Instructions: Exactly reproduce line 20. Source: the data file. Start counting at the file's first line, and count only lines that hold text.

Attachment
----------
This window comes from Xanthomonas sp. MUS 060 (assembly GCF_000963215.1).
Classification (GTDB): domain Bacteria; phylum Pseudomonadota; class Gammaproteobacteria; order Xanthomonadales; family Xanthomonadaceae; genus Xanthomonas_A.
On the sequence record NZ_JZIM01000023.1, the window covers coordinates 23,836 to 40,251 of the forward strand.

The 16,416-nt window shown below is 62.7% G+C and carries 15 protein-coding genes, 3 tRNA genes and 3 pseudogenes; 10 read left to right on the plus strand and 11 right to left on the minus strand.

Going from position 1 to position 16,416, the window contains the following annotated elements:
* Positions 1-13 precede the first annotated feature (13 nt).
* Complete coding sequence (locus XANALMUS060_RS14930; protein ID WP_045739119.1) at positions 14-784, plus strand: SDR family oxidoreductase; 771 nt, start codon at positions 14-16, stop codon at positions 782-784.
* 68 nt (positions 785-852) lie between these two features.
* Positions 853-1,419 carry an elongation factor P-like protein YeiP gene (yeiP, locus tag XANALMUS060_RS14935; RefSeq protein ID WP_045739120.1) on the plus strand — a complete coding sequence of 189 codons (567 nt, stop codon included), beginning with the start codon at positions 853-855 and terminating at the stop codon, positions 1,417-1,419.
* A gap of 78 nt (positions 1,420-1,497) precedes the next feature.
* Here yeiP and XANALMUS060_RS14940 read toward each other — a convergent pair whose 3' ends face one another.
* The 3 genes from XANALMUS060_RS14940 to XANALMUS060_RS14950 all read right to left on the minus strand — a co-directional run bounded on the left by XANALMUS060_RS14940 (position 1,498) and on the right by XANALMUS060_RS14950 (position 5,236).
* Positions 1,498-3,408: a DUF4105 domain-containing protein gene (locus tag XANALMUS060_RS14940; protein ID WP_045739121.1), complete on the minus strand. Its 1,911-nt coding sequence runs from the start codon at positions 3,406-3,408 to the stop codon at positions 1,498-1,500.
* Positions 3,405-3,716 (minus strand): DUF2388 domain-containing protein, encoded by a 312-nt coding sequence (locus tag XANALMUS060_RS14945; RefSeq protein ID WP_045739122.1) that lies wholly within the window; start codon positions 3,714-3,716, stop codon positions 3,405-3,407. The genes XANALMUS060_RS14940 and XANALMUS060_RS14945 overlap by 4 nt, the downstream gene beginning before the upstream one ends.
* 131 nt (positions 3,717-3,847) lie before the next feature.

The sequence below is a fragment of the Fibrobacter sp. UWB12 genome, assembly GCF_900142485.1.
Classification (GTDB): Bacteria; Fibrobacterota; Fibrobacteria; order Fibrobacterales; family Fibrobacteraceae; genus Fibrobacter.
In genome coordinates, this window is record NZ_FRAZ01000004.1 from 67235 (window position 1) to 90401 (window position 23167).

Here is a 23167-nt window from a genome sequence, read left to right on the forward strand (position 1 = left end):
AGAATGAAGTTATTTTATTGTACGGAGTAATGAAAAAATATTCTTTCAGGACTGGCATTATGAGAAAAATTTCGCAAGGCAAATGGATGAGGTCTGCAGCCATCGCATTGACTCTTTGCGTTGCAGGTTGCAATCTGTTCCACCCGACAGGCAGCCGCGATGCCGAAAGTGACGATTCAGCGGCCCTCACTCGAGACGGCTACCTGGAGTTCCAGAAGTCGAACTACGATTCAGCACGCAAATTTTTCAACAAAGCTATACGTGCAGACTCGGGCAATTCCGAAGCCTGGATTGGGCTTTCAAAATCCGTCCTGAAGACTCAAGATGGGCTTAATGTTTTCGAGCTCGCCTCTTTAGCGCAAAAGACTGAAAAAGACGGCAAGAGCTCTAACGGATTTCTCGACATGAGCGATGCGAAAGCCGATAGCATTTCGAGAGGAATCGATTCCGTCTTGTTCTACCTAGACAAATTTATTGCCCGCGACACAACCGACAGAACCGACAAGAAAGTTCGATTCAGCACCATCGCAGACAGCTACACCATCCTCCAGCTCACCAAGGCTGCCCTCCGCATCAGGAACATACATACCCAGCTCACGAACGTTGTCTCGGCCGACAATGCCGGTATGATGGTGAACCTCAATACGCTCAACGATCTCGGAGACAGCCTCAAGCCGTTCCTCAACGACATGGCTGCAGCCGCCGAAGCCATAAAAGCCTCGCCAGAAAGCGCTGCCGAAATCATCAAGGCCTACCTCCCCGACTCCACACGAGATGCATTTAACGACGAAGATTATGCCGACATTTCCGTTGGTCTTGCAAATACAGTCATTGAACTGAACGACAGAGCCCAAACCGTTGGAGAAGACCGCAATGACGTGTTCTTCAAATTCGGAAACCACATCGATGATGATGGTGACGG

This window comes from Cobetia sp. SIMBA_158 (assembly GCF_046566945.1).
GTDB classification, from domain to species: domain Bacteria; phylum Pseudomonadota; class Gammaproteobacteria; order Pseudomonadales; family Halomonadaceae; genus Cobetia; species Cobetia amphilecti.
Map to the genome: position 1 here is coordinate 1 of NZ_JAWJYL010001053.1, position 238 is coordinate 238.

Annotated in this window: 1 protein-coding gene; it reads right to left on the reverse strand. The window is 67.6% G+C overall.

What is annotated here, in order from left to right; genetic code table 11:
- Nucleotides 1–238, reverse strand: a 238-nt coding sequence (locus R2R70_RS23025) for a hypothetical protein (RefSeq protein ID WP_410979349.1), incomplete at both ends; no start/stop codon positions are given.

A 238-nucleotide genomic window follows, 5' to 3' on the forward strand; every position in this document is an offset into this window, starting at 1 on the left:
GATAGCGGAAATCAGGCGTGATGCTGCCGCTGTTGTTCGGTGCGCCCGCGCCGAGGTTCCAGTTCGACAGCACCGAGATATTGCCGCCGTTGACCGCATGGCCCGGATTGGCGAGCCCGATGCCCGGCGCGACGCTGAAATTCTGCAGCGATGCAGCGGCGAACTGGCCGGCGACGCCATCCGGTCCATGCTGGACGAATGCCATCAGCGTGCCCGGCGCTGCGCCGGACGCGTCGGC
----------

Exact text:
AGAATGAAGTTATTTTATTGTACGGAGTAATGAAAAAATATTCTTTCAGGACTGGCATTATGAGAAAAATTTCGCAAGGCAAATGGATGAGGTCTGCAGCCATCGCATTGACTCTTTGCGTTGCAGGTTGCAATCTGTTCCACCCGACAGGCAGCCGCGATGCCGAAAGTGACGATTCAGCGGCCCTCACTCGAGACGGCTACCTGGAGTTCCAGAAGTCGAACTACGATTCAGCACGCAAATTTTTCAACAAAGCTATACGTGCAGACTCGGGCAATTCCGAAGCCTGGATTGGGCTTTCAAAATCCGTCCTGAAGACTCAAGATGGGCTTAATGTTTTCGAGCTCGCCTCTTTAGCGCAAAAGACTGAAAAAGACGGCAAGAGCTCTAACGGATTTCTCGACATGAGCGATGCGAAAGCCGATAGCATTTCGAGAGGAATCGATTCCGTCTTGTTCTACCTAGACAAATTTATTGCCCGCGACACAACCGACAGAACCGACAAGAAAGTTCGATTCAGCACCATCGCAGACAGCTACACCATCCTCCAGCTCACCAAGGCTGCCCTCCGCATCAGGAACATACATACCCAGCTCACGAACGTTGTCTCGGCCGACAATGCCGGTATGATGGTGAACCTCAATACGCTCAACGATCTCGGAGACAGCCTCAAGCCGTTCCTCAACGACATGGCTGCAGCCGCCGAAGCCATAAAAGCCTCGCCAGAAAGCGCTGCCGAAATCATCAAGGCCTACCTCCCCGACTCCACACGAGATGCATTTAACGACGAAGATTATGCCGACATTTCCGTTGGTCTTGCAAATACAGTCATTGAACTGAACGACAGAGCCCAAACCGTTGGAGAAGACCGCAATGACGTGTTCTTCAAATTCGGAAACCACATCGATGATGATGGTGACGG